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America’s Tragedies: What Would Jesus Christ Say?


On Sept. 11 almost 5,000 men and women who went to work that morning in New York City's World Trade Center never came home. The staggering loss of life in history's deadliest terrorist attack was more than double the number of servicemen killed at Pearl Harbor and more than triple the number who perished in the Titanic's sinking. It claimed more than eight times the lives lost in the previously greatest airline disaster.

The United States was plunged into mourning, its sense of security and invincibility shattered. In their anguish millions turned to religion for comfort and solace-and rightly so.

In times like these we naturally wonder how God views such events. They are so remarkable, so powerful, that we've devoted this entire issue to answering various aspects of that question.

What would Jesus Christ tell us in the wake of what has happened?

He addressed two tragedies of His day that remarkably parallel recent events. Just as America's disaster involved random murders and the collapse of the World Trade Center towers, the tragedies Jesus referred to involved unspeakable brutality and the destruction of a well-known landmark-the tower of Siloam in Jerusalem.

We read in Luke 13 that people told Jesus a shocking story: On the Roman governor's orders, several men had been brutally murdered while bringing sacrifices to the temple. Jesus' response should stir us to reevaluate our personal mortality and standing with God: "Do you suppose that, because these Galileans suffered this fate, they must have been greater sinners than anyone else in Galilee? No, I tell you; but unless you repent, you will all of you come to the same end" (Luke 13:2-3, Revised English Bible).

Those who heard Christ's words couldn't understand how God could allow such a disaster. In that same way we can scarcely comprehend how God could allow death to descend so suddenly, so brutally, on so many people innocently going about their everyday lives.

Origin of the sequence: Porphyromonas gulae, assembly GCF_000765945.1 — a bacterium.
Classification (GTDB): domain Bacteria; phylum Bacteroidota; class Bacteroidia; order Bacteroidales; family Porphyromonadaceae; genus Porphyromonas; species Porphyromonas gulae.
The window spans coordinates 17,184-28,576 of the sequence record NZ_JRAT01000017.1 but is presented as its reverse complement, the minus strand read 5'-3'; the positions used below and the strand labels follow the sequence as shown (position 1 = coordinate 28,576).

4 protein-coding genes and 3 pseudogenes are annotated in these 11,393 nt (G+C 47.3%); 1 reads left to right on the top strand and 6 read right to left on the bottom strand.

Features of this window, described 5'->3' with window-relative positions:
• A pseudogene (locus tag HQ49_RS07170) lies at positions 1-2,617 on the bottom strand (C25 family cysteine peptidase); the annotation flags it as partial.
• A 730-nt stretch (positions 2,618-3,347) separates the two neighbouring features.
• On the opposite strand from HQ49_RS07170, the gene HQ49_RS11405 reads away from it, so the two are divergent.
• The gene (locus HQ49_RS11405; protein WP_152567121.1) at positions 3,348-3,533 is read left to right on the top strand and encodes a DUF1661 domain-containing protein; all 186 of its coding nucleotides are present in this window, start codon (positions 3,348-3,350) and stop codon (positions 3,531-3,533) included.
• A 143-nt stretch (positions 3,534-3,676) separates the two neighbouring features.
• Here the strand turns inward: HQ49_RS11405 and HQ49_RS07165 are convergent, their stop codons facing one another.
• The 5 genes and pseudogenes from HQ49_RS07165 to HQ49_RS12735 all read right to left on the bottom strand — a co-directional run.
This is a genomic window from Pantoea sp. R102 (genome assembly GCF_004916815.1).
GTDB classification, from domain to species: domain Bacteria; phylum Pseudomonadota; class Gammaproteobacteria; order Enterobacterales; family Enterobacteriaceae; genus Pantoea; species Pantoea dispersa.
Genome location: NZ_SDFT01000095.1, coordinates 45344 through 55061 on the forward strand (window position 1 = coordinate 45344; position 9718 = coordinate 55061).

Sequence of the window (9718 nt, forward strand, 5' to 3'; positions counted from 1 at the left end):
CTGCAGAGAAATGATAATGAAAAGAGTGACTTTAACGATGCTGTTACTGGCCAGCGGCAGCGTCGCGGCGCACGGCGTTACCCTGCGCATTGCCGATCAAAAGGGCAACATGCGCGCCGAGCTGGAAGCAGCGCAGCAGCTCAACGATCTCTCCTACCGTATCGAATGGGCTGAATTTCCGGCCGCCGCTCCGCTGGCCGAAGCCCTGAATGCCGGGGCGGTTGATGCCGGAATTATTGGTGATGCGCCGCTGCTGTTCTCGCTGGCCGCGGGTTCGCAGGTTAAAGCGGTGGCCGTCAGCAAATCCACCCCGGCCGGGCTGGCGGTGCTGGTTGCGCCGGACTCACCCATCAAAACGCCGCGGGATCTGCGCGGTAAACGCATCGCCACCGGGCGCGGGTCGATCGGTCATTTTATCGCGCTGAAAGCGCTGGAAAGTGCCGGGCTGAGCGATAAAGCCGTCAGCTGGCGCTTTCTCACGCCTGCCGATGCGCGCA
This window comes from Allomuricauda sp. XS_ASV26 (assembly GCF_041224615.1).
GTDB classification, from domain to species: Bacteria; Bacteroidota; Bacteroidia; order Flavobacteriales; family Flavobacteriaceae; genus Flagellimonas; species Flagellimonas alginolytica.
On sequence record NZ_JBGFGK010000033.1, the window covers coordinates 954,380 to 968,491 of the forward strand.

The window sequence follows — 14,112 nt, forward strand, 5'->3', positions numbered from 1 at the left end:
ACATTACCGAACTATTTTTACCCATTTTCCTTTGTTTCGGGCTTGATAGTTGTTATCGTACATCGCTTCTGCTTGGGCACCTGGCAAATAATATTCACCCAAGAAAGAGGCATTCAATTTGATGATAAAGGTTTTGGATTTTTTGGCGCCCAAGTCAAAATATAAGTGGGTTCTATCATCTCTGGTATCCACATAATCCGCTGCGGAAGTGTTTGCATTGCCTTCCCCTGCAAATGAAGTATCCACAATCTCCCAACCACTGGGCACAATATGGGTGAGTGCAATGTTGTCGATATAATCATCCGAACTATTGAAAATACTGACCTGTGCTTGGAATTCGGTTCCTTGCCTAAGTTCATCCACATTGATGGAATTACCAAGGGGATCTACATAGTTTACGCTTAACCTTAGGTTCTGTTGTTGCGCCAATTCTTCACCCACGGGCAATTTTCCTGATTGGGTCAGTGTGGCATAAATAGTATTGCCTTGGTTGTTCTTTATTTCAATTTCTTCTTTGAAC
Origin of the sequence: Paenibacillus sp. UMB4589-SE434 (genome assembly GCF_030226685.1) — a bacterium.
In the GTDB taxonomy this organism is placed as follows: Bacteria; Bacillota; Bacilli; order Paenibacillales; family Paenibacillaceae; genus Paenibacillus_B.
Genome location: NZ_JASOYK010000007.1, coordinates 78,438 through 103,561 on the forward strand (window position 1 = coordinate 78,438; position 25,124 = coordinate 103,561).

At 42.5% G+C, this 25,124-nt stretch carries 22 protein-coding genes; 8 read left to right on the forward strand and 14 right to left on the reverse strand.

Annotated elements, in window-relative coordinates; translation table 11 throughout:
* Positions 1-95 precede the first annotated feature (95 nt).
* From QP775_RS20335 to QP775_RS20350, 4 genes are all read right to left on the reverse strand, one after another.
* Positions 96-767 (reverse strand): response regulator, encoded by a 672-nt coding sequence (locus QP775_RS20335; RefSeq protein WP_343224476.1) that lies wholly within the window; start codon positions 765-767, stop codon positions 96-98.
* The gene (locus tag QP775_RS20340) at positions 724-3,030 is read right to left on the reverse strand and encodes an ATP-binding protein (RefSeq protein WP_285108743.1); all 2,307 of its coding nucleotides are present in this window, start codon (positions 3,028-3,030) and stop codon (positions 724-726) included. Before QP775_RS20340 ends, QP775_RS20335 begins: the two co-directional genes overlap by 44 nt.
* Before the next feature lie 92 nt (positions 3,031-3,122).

Jesus pointed out that no one is immune to the twists and turns of this life. He also made an explicit point that should hit home to us: Unless we repent we are subject to an equally sudden end. Why? Because a close relationship with God is our only reliable source of protection from such disasters.

Lest they-and we-misunderstand, Christ reinforced the lesson with another example. "... The eighteen people who were killed when the tower fell on them at Siloam-do you imagine they must have been more guilty than all the other people living in Jerusalem? No, I tell you; but unless you repent, you will all come to an end like theirs" (verses 4-5, REB).

Untimely deaths such as the murder of the Galileans bringing their sacrifices, Jesus said, were simply a matter of being in the wrong place at the wrong time. The victims of these tragedies weren't more evil or less evil than others; they were random victims of random events.

They were sinners, however, and-as with all who have not repented of their sins (1John 1:8)-their only assured destiny was death (Romans 6:23).

Our position is no different. We may not be the victims of random violence or a collapsing building, but we are sinners, and eventually God will hold us accountable for what we know and do. When we realize that, Jesus' words should cut to the core of our being: "Unless you repent, you will all come to an end like theirs."

Knowing that we live in a world in which tragedy can suddenly strike at any time, shouldn't we heed Christ's warning to repent and begin aligning our life with His? Indeed, God "now commands all men everywhere to repent" (Acts 17:30, emphasis added).

Only by surrendering to God-through repentance and living according to His laws-will it be possible for us to gain victory over death and to participate in the coming era when horrors such as that of Sept. 11 will never again be repeated. GN


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